The Spruce Goose took flight 70 years ago

Hughes H-4 Hercules flew for about a minute on Nov. 2, 1947

"Spruce Goose," the 200-ton, eight-story-tall flying boat belonging to millionaire Howard Hughes, is shown during the one time it ever flew, Nov. 2, 1947. It is seen traveling 33 feet above the surface of Los Angeles Harbor at 80 miles an hour. (AP Photo)
"Spruce Goose," the 200-ton, eight-story-tall flying boat belonging to millionaire Howard Hughes, is shown during the one time it ever flew, Nov. 2, 1947. It is seen traveling 33 feet above the surface of Los Angeles Harbor at 80 miles an hour. (AP Photo)

PORTLAND, Ore. (KOIN) — The Spruce Goose flew November 2, 1947 — 70 years ago — the only time the largest airplane ever built took flight.

A couple walks past the Spruce Goose fuselage, under cover since arriving in 1992, in McMinville, Ore., March 21, 1997. (AP Photo/John Gress)
A couple walks past the Spruce Goose fuselage, under cover since arriving in 1992, in McMinville, Ore., March 21, 1997. (AP Photo/John Gress)

Officially the Hughes H-4 Hercules, the Spruce Goose now lives at the Evergreen Space Museum in McMinnville. Its legend has lasted far longer than its flight — about a minute in the air.

Designed and piloted by Howard Hughes, the aircraft “had a wingspan longer than a football field and was designed to carry more than 700 men to battle,” the History Channel said.

Hughes, the eccentric billionaire who glided effortlessly between the high profile industries of movies and aircraft, was an experienced pilot. In 1932 he founded the Hughes Aircraft Company and six years later he flew around the world in 3 days, 19 hours, 14 minutes — a record at that time.

Photos: The Spruce Goose

The Spruce Goose was born after the US entered World War 2 in late 1941. The government hired Hughes Aircraft to build a large flying boat able to carry hundreds of men over long distances.

The plane was built with laminated spruce and birch, in part because of wartime restrictions on steel.

Howard Hughes' wooden flying boat the "Spruce Goose," is towed by a tugboat from its hangar in Long Beach, Calif., in this Oct. 29, 1980 file photo. (AP Photo)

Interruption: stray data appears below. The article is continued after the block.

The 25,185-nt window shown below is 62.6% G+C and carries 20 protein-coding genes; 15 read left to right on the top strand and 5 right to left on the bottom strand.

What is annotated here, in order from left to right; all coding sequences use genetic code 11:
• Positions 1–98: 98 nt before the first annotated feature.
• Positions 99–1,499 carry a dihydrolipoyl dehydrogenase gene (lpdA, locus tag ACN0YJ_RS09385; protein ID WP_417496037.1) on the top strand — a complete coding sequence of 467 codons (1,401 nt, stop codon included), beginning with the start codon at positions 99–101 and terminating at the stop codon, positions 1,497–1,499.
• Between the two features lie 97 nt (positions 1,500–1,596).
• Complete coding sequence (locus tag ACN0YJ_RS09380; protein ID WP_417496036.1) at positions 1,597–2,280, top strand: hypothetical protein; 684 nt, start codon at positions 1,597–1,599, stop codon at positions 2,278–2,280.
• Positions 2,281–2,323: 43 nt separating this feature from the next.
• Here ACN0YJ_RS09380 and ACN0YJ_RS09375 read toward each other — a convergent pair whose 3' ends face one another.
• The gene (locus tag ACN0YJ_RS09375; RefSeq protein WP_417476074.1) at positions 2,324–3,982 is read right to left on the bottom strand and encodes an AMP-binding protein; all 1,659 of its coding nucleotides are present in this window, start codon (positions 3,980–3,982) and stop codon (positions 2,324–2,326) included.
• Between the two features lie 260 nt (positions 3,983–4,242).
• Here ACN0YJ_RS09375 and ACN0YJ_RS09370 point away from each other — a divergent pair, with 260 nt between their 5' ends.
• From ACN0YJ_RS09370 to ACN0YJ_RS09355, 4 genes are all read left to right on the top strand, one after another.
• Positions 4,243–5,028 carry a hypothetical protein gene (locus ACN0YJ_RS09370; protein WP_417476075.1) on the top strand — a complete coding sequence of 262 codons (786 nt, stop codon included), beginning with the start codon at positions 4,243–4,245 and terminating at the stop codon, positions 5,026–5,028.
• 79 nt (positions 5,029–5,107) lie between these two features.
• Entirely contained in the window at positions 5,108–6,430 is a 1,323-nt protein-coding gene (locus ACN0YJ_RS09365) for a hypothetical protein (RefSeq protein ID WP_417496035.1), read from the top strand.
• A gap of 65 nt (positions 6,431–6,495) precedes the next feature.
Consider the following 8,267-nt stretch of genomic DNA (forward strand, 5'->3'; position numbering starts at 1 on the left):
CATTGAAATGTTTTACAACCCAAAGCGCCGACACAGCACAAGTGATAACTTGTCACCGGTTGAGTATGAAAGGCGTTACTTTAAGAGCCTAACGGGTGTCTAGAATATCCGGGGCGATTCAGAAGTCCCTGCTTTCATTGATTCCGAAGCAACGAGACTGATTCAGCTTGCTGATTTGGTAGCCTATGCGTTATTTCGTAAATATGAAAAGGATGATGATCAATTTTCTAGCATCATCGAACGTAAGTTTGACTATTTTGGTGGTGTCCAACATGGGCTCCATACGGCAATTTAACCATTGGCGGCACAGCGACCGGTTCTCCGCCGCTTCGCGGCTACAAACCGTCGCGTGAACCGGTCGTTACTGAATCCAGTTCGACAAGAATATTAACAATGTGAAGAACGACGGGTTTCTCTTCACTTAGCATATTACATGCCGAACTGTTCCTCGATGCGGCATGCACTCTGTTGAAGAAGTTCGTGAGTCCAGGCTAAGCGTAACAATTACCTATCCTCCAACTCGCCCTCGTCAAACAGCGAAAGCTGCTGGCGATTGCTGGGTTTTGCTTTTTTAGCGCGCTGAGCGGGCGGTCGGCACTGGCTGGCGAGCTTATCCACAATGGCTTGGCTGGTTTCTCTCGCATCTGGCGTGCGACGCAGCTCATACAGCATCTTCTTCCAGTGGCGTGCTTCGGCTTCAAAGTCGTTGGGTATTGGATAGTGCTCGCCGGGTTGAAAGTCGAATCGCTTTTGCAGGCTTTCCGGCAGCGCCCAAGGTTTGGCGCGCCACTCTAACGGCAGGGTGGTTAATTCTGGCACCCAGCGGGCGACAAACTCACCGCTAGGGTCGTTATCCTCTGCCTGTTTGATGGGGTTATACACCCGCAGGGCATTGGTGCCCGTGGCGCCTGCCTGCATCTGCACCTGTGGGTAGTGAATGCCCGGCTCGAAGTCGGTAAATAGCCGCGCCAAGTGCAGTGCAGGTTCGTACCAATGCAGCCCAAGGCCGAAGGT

Howard Hughes’ wooden flying boat the “Spruce Goose,” is towed by a tugboat from its hangar in Long Beach, Calif., in this Oct. 29, 1980 file photo. (AP Photo)

“It had a wingspan of 320 feet and was powered by eight giant propeller engines,” the History Channel said. “Development of the Spruce Goose cost a phenomenal $23 million and took so long that the war had ended by the time of its completion in 1946.”

Congress demanded to see its development money wasn’t wasted, so Hughes agreed to fly the giant plane.

On November 2, 1947, Hughes piloted the Spruce Goose in a heavily-documented flight over Long Beach Harbor in California.

It never flew again, but Hughes made his point.

Hughes himself dealt with inner demons.

Biography reports, “After a terrible plane crash in 1946, Hughes began to retreat from the world. He bought part of RKO Pictures in 1948, but he never visited the studio. In the 1960s, he lived on the top floor of the Desert Inn in Las Vegas, Nevada, and conducted all of his business from his hotel suite. Few people ever saw him, which led to much public speculation and rumors about his activities.”

He died on April 5, 1976. In 2004, Leonardo Di Caprio portrayed Hughes through the Spruce Goose era in his Oscar-nominated role in “The Aviator.”

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